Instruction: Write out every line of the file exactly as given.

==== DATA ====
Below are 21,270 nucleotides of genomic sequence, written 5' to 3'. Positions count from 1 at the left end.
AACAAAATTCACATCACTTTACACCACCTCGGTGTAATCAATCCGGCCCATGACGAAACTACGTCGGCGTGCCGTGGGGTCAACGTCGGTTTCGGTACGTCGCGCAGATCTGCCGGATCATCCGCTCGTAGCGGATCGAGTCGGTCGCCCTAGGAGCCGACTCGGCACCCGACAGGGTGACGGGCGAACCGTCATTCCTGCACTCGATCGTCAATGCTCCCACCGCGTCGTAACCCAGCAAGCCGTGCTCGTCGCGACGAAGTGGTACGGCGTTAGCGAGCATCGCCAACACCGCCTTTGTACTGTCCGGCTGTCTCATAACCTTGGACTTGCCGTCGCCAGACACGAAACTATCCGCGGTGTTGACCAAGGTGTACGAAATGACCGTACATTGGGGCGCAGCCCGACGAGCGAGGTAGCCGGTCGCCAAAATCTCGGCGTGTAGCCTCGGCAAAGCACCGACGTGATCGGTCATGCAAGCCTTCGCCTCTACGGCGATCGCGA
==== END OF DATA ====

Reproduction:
Below are 21,270 nucleotides of genomic sequence, written 5' to 3'. Positions count from 1 at the left end.
AACAAAATTCACATCACTTTACACCACCTCGGTGTAATCAATCCGGCCCATGACGAAACTACGTCGGCGTGCCGTGGGGTCAACGTCGGTTTCGGTACGTCGCGCAGATCTGCCGGATCATCCGCTCGTAGCGGATCGAGTCGGTCGCCCTAGGAGCCGACTCGGCACCCGACAGGGTGACGGGCGAACCGTCATTCCTGCACTCGATCGTCAATGCTCCCACCGCGTCGTAACCCAGCAAGCCGTGCTCGTCGCGACGAAGTGGTACGGCGTTAGCGAGCATCGCCAACACCGCCTTTGTACTGTCCGGCTGTCTCATAACCTTGGACTTGCCGTCGCCAGACACGAAACTATCCGCGGTGTTGACCAAGGTGTACGAAATGACCGTACATTGGGGCGCAGCCCGACGAGCGAGGTAGCCGGTCGCCAAAATCTCGGCGTGTAGCCTCGGCAAAGCACCGACGTGATCGGTCATGCAAGCCTTCGCCTCTACGGCGATCGCGA